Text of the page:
Major 20th century changes of water-soluble humic-like substances (HULISWS) aerosol over Europe inferred from Alpine ice cores

Guilhermet J., Preunkert S., Voisin D., Baduel C. and Legrand M. (2013) Major 20th century changes of water-soluble humic-like substances (HULISWS) aerosol over Europe inferred from Alpine ice cores. Journal of Geophysical Research D: Atmospheres, 118 9: 3869-3878. doi:10.1002/jgrd.50201

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Author Guilhermet J.
Preunkert S.
Voisin D.
Baduel C.
Legrand M.
Title Major 20th century changes of water-soluble humic-like substances (HULISWS) aerosol over Europe inferred from Alpine ice cores
Journal name Journal of Geophysical Research D: Atmospheres   Check publisher's open access policy
ISSN 0148-0227
2169-8996
Publication date 2013-08-16
Year available 2013
Sub-type Article (original research)
DOI 10.1002/jgrd.50201
Open Access Status File (Author Post-print)
Volume 118
Issue 9
Start page 3869
End page 3878
Total pages 10
Place of publication Hoboken, United States
Publisher Wiley-Blackwell Publishing
Collection year 2014
Formatted abstract
Using a newly developed method dedicated to measurements of water-soluble humic-like substances (HULISWS) in atmospheric aerosol samples, the carbon mass quantification of HULISWS in an Alpine ice core is achieved for the first time. The method is based on the extraction of HULISWS with a weak anion-exchanger resin and the subsequent quantification of the extracted carbon fraction with a total organic carbon (TOC) analyzer. Measurements were performed along a Col du Dôme (4250m above sea level, French Alps) ice core covering the 1920-2004 time period. The HULISWS concentrations exhibit a well-marked seasonal cycle with winter minima close to 7 ppbC and summer maxima ranging between 10 and 50 ppbC. Whereas the winter HULISWS concentrations remained unchanged over the twentieth century, the summer concentrations increased from 20 ppbC prior to the Second World War to 35 ppbC in the 1970-1990s. These different trends reflect the different types of HULISWS sources in winter and summer. HULISWS are mainly primarily emitted by domestic wood burning in winter and secondary in summer being produced from biogenic precursors. For unknown reason, the HULISWS signal is found to be unusual in ice samples corresponding to World War II.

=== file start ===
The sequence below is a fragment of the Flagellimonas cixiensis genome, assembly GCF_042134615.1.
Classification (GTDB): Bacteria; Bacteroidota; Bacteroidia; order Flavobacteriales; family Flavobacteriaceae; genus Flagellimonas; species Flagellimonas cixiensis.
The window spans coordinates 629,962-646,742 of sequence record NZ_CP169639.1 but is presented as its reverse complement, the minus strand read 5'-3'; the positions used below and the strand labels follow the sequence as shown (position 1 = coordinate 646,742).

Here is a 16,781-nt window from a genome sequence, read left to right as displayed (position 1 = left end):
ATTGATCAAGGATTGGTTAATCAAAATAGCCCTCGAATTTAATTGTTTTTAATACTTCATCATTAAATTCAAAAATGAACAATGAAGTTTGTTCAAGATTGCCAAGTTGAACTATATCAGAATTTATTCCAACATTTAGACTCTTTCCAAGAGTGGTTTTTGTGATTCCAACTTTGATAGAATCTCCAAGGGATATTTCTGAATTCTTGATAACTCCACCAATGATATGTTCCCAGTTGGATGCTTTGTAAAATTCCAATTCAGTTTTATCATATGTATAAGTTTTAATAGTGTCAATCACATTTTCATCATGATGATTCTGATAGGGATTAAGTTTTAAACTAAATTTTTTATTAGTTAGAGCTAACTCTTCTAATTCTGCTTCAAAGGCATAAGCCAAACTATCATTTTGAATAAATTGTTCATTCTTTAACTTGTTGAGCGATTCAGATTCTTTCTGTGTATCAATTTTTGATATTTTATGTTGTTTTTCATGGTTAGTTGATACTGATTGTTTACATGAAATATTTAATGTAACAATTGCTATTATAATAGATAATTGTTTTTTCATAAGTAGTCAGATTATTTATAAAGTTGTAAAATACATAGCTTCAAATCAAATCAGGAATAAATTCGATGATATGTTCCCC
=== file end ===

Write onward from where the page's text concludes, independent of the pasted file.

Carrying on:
Q-Index Code C1
Q-Index Status Confirmed Code
Institutional Status UQ

Document type: Journal Article
Sub-type: Article (original research)
Collections: Non HERDC
National Research Centre for Environmental Toxicology Publications
 
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Created: Thu, 28 Nov 2013, 17:45:28 EST by System User on behalf of National Res Centre For Environmental Toxicology